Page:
II. Court's Not Charging the Jury as to Facilitation

On appeal, the defendant argues that he "was simply transporting the cocaine belonging to another person as a favor and therefore had no interest in the cocaine and/or had no arrangement or intention to receive any compensation from the actual owner of the cocaine." The State responds that this claim is waived because the defendant failed to request in writing a facilitation instruction.

Tennessee Code Annotated section 40-18-110 provides in pertinent part:

(b) In the absence of a written request from a party specifically identifying the particular lesser included offense or offenses on which a jury instruction is sought, the trial judge may charge the jury on any lesser included offense or offenses, but no party shall be entitled to any lesser included offense charge.
(c) Notwithstanding any other provision of law to the contrary, when the defendant fails to request the instruction of a lesser included offense as required by this section, the lesser included offense instruction is waived. Absent a written request, the failure of a trial judge to instruct the jury on any lesser included offense may not be presented as a ground for relief either in a motion for a new trial or on appeal.

Tenn. Code Ann. § 40-18-110(b)-(c). We, therefore, review this issue only under the doctrine of plain error. See State v. Page, 184 S.W.3d 223, 230-31 (Tenn. 2006).

We cannot conclude that the trial court's not providing instructions as to facilitation rises to the level of plain error because it is not clear that the defendant was entitled to the instructions; thus, there was no breach of a clear and unequivocal rule of law. Accordingly, we conclude that this claim is without merit.

III. Statement Regarding Previous Drug Dealing by the Defendant

During her lengthy opening statement, the prosecutor explained the relationship between the defendant and the confidential informant and said that "[t]he [informant] had a prior relationship with [the defendant], they knew each other, they had done drug deals in the past together." No objection was made to this statement. Accordingly, the issue is waived on appeal. See Tenn. R. App. P. 36(a) ("Nothing in this rule shall be construed as requiring relief be granted to a party responsible for an error or who failed to take whatever action was reasonably available to prevent or nullify the harmful effect of an error."). As to the statement, the defendant cannot establish "plain error, " in light of the overwhelming evidence of his guilt. See State v. Smith, 24 S.W.3d 274, 282 (Tenn. 2000).

IV. Severance

On appeal, the defendant argues that the trial court erred by not severing for trial the charges for which he was convicted.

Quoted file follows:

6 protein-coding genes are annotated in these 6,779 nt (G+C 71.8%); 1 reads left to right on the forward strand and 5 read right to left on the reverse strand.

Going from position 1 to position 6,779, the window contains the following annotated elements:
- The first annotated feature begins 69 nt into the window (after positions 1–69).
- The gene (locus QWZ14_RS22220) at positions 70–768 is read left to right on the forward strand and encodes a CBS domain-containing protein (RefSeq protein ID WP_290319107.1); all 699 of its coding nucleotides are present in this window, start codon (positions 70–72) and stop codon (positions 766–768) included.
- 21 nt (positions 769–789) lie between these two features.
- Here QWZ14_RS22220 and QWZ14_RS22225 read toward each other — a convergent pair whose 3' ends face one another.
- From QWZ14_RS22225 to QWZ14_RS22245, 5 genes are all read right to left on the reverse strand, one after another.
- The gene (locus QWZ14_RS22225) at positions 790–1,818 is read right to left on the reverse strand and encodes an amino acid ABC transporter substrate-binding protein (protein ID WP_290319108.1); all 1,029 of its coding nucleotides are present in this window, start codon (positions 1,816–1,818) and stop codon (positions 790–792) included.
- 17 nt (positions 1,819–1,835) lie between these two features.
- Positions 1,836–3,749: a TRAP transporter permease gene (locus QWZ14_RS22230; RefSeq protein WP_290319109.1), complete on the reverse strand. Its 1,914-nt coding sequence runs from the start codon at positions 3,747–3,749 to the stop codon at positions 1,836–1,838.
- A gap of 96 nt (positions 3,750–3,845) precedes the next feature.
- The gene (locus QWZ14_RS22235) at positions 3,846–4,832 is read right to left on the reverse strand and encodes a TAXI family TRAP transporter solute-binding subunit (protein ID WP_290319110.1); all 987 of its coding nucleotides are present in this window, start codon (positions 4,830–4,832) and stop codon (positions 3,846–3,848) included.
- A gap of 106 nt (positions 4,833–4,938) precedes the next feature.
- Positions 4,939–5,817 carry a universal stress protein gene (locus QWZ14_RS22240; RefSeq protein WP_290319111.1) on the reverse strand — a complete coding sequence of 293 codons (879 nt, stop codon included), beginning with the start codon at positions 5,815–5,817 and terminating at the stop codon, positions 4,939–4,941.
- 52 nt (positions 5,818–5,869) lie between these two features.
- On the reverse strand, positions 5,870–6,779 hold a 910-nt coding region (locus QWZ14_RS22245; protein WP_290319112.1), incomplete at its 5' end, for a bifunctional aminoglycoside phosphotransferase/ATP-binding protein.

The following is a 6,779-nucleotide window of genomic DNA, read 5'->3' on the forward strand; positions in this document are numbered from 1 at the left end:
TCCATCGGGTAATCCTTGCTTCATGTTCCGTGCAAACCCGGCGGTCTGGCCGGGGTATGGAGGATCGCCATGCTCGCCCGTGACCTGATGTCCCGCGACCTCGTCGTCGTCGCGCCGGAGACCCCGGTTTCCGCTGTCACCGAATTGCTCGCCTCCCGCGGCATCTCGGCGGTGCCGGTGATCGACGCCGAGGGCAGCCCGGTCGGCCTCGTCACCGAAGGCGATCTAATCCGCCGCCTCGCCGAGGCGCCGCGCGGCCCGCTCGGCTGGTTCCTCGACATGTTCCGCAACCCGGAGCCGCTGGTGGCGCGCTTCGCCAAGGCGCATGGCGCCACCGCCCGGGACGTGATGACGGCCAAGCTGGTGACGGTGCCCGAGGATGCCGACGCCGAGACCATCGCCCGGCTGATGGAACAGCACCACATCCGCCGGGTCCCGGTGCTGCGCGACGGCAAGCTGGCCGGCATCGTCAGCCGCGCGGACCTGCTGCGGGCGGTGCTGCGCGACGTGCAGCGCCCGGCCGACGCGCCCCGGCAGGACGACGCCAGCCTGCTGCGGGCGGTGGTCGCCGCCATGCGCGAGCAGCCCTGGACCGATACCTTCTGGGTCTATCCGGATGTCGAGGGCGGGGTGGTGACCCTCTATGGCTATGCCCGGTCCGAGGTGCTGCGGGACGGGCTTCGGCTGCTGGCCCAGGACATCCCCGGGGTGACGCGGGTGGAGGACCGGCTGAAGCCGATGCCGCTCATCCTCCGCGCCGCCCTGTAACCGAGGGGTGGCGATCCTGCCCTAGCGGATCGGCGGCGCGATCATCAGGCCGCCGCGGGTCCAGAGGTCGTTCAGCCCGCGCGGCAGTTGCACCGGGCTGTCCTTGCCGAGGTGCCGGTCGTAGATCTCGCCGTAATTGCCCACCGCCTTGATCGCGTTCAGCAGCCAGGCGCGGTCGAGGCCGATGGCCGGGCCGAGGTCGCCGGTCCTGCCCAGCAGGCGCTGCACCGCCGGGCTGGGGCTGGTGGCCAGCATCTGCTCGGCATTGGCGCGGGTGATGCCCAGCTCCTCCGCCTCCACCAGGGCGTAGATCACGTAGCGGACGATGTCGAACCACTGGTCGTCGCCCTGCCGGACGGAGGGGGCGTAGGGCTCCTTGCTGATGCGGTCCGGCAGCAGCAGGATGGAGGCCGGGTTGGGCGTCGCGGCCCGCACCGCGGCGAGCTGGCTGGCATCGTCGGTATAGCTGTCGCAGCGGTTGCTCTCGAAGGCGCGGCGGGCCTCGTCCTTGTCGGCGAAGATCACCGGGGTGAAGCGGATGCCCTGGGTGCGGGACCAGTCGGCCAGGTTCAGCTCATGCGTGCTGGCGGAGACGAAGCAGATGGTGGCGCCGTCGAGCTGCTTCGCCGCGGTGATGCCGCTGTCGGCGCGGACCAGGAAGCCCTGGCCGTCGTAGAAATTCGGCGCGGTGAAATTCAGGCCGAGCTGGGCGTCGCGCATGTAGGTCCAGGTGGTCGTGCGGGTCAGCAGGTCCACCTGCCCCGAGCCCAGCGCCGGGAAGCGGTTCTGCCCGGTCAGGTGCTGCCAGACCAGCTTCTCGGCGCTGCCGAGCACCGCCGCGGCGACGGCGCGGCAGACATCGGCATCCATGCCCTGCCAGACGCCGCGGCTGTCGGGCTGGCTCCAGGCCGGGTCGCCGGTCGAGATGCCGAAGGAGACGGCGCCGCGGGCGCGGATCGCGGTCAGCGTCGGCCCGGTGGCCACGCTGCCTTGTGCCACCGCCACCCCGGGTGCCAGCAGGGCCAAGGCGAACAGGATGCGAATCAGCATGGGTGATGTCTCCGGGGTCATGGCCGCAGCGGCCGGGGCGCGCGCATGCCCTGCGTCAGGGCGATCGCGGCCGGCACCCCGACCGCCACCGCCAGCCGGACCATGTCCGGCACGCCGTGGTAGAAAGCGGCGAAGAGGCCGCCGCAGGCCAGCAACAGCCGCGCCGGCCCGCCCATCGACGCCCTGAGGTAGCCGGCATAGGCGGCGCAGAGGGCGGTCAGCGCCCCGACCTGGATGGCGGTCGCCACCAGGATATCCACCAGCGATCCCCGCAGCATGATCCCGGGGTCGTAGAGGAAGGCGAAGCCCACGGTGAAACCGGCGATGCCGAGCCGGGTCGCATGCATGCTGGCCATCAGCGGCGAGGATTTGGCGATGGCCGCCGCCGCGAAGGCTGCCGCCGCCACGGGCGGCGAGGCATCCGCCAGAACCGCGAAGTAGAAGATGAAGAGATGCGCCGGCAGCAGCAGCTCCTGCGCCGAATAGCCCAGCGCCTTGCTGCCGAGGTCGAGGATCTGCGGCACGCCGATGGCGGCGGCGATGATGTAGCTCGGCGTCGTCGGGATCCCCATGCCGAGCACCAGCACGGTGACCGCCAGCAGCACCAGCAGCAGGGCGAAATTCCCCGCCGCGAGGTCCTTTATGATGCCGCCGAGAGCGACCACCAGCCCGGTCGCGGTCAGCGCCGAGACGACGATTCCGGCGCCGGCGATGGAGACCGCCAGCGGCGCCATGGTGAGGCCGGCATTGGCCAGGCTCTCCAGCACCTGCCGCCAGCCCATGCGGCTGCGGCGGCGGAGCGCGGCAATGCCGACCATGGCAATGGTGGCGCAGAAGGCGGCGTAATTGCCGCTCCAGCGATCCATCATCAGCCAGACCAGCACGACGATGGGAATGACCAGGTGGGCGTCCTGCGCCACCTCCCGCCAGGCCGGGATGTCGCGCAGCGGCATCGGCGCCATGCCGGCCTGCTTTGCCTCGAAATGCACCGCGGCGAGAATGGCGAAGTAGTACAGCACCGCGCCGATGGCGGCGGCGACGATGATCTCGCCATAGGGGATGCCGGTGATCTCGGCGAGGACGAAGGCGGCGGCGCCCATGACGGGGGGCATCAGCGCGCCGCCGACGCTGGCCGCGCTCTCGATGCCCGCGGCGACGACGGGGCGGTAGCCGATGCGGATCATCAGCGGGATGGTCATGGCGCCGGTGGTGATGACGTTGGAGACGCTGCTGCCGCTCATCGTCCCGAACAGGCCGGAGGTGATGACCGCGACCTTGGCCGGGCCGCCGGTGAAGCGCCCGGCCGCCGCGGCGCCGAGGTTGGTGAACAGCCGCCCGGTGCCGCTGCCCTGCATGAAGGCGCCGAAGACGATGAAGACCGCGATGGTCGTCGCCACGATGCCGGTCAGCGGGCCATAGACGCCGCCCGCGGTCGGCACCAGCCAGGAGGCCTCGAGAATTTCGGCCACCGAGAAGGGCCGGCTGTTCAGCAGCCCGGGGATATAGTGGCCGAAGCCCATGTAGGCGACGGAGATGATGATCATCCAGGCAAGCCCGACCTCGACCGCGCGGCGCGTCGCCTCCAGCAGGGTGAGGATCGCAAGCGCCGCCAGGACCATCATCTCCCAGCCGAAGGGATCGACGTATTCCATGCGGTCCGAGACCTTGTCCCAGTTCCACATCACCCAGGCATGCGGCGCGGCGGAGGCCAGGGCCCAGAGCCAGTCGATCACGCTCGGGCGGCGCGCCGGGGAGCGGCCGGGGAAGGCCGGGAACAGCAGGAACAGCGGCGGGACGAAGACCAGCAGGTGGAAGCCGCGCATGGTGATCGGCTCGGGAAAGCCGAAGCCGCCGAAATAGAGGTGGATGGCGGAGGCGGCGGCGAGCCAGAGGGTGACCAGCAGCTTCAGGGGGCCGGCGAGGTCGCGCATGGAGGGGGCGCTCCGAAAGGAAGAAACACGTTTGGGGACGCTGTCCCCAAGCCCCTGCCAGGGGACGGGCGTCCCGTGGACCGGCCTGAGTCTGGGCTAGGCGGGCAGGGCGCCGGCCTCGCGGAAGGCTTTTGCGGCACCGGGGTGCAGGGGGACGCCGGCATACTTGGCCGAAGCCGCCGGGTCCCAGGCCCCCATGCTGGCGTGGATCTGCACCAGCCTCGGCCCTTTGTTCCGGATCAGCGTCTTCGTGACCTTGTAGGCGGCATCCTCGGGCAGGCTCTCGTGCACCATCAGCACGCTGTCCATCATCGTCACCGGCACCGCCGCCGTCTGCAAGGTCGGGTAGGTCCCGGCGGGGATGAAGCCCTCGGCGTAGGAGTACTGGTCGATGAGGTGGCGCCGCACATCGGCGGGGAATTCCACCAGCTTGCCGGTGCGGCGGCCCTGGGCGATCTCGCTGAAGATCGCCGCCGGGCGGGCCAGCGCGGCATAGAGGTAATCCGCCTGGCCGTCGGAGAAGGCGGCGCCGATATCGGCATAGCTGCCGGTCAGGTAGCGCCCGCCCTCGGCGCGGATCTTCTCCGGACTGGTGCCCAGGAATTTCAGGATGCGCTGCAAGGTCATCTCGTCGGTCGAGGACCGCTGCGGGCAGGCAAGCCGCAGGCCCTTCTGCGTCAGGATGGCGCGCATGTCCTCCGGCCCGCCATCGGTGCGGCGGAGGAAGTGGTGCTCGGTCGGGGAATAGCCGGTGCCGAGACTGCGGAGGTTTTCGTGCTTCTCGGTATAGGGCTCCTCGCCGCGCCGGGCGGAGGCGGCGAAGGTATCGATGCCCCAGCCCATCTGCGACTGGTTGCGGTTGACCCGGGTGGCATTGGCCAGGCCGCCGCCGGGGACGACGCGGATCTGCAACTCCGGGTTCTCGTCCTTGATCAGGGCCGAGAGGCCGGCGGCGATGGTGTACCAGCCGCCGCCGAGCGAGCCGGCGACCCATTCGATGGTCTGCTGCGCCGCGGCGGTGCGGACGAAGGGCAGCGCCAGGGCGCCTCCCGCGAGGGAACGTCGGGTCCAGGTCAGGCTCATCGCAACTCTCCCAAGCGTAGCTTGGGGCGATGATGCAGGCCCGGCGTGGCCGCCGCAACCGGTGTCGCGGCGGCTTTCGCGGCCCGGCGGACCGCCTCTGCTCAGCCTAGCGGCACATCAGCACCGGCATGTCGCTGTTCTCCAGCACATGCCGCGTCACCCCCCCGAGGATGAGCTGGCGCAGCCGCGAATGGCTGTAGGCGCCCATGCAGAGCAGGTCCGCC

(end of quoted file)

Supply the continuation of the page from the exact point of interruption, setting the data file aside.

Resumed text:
Tennessee Rule of Criminal Procedure 8(b) provides:

Permissive Joinder of Offenses.--Two or more offenses may be joined in the same indictment, presentment, or information, with each offense stated in a separate count, or consolidated pursuant to Rule 13, if:
(1) the offenses constitute parts of a common scheme or plan; or
(2) they are of the same or similar character.

As to severance, Tennessee Rule of Criminal Procedure 14(b) provides:

Severance of Offenses.
(1) Involving Permissive Joinder of Offenses.--If two or more offenses are joined or consolidated for trial pursuant to Rule 8(b), the defendant has the right to a severance of the offenses unless the offenses are part of a common scheme or plan and the evidence of one would be admissible in the trial of the others.

The defendant was charged in three counts of a four-count indictment. He was not charged in Count 2. The State responds to this issue by pointing out that the record on appeal does not show that the defendant sought to sever the offenses for which he was convicted. We note that the defendant's motion for severance, apparently filed on May 10, 2012, sought to sever Counts 3 and 4 (the counts for which he was convicted) from Count 1. The record further shows that a hearing was held on this motion on May 15, 2012. The motion was granted by the court. Accordingly, since it does not appear from the record that the defendant made a request to sever Count 3 from Count 4 prior to trial, we conclude that it is waived. See Tenn. R. App. P. 36(a) ("Nothing in this rule shall be construed as requiring relief be granted to a party responsible for an error or who failed to take whatever action was reasonably available to prevent or nullify the harmful effect of an error."). We conclude that this claim is without merit.


Based upon the foregoing authorities and reasoning, we affirm the judgments of the trial court.